Regular readers here will not be surprised to find that such an assertion is exactly what we have come to expect of reporting on alcohol matters recently. Superlative crap.
This, according to statistical experts remember, is what really happened.
The source of the data is the General Lifestyle Survey, 2009. Table 2.2 is a time series for those drinking more than the recommended limits. I have extracted data for 1998 to 2009 (see Table).Incompetence from a public sector organisation? Surely not.
This shows a slow decline from 1998 to 2006, followed by an abrupt increase which was caused by a change in methodology. The percentage of women exceeding the limit surged from 12 to 20 per cent when this new method for converting volumes of alcohol to units was applied. Since then the slow decline has resumed.
There is no evidence here that actual drinking habits have changed. It is possible the old method underestimated drinking before 2006, and the new one is better. But this data is not evidence of a rising trend: the surprise is that the author of the ONS report did not realise this.
Nor is it true, as the Daily Mail asserts, that recent figures have pointed to a surge in binge drinking among females, particularly young girls. The percentage of 16-24 year-olds who drank more than three units on any one day has declined since 1998 from 42 per cent to 37 per cent, and the percentage who drank more than six units on at least one day has barely increased, from 23 to 25 per cent.In short, there is not one jot of truth in the entire article, merely a load of scaremongering garbage under the hackneyed Mail "Booze Britain" tag. Oh, and accompanied by the obligatory drunk girl shot which so outrages the middle Englander psyche, natch.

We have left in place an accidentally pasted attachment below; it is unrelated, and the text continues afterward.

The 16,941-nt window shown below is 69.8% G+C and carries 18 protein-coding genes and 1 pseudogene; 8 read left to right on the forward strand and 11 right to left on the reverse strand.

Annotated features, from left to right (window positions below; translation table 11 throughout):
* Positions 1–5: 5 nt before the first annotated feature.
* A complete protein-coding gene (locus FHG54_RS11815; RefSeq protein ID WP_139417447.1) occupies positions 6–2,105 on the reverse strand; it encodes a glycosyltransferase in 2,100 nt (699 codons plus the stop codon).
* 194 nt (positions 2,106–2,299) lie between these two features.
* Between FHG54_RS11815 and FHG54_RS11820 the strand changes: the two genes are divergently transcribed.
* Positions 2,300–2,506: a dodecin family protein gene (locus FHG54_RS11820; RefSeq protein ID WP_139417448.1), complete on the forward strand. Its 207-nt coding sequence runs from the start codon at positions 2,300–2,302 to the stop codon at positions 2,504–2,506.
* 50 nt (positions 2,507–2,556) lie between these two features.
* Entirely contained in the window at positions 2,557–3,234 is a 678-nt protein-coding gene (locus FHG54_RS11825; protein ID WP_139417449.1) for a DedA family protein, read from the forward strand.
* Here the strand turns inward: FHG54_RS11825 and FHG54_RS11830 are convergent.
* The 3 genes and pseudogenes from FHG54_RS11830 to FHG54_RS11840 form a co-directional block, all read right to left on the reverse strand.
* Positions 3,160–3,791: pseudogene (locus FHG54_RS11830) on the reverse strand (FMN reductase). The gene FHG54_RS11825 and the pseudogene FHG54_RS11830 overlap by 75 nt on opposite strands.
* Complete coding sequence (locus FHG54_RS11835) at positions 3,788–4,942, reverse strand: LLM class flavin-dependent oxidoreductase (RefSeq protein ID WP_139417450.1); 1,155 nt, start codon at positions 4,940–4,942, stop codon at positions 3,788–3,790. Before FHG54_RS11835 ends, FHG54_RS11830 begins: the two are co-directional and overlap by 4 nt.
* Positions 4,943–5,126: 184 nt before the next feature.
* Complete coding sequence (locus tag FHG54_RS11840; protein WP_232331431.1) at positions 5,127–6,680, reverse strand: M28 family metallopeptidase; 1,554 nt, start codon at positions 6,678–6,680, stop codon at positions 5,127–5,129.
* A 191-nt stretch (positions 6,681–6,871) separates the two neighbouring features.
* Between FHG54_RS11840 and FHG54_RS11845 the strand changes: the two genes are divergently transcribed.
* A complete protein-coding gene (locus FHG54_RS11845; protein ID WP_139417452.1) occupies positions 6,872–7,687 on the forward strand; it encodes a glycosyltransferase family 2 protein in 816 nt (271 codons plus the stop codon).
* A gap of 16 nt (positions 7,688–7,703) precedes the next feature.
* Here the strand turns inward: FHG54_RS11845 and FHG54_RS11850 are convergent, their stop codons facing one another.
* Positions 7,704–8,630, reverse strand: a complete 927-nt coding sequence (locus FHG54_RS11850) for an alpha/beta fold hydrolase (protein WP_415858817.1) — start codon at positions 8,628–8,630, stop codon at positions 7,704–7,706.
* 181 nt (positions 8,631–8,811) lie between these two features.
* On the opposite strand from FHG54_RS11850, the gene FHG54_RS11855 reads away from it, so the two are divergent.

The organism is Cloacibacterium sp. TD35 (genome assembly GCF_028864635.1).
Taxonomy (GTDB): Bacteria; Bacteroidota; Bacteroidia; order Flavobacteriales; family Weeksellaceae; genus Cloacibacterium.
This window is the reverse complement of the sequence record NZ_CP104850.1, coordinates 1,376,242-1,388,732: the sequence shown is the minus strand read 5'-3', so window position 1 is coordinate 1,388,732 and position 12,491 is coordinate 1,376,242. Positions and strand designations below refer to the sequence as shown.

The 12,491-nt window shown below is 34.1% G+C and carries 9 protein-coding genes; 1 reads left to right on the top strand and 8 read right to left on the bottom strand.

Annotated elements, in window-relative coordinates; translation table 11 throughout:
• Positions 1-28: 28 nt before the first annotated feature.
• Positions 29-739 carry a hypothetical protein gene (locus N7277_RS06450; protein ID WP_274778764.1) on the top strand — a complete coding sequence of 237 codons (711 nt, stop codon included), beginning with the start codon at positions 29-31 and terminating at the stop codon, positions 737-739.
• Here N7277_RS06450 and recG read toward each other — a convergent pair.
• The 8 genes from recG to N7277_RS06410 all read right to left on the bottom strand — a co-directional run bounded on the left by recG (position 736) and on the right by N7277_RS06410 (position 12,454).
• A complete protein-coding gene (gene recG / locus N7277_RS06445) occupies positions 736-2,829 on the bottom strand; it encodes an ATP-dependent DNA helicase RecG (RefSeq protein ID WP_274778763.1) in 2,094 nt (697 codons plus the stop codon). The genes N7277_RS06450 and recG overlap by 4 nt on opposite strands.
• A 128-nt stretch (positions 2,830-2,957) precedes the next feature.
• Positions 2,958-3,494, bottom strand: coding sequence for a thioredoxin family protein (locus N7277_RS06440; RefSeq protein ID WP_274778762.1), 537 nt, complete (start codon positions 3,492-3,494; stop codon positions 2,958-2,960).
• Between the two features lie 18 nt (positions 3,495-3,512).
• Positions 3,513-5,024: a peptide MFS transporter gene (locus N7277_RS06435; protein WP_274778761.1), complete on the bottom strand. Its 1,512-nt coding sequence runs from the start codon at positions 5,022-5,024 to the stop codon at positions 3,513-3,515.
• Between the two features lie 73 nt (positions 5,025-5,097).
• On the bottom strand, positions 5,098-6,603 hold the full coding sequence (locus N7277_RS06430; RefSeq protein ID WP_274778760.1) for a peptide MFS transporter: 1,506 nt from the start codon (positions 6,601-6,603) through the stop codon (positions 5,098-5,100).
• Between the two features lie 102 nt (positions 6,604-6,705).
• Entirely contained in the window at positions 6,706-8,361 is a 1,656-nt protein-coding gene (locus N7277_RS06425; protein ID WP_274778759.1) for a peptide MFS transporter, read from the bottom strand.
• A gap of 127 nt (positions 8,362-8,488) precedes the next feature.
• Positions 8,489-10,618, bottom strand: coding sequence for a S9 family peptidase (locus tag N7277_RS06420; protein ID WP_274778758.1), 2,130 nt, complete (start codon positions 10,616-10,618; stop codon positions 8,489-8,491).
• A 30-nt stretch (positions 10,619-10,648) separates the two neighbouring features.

This is before taking account of the change in methodology, which itself added five percentage points to the score. Not much evidence here of a surge in binge drinking among young women.
It's rather tiresome to be continually pointing out the false nature of our fabled binge-drinking epidemic, when a combination of slack ONS analysis and inept journalism can convince huge sections of society that booze armageddon is just around the corner. Despite incontrovertible evidence showing quite clearly that alcohol use is consistently declining.
It was in the paper, Guv, so it must be true, innit.
Unfortunately, MPs are just as gullible as your average ex-pat Mail mouth-frother, and this particular story - and it is just that ... a fanciful fairy tale - will doubtless have them muttering that something must be done.
Oh well, I can but put these things out there in the forlorn hope that someone in power, somewhere within the ranks of our addled parliamentary funny farm, will someday wake up to hard facts and stop peddling ill-informed bullshit based on nonsense they read in the paper, or heard from the Westminster Village simpleton.
Or I could do something more productive like banging my head against the garage wall.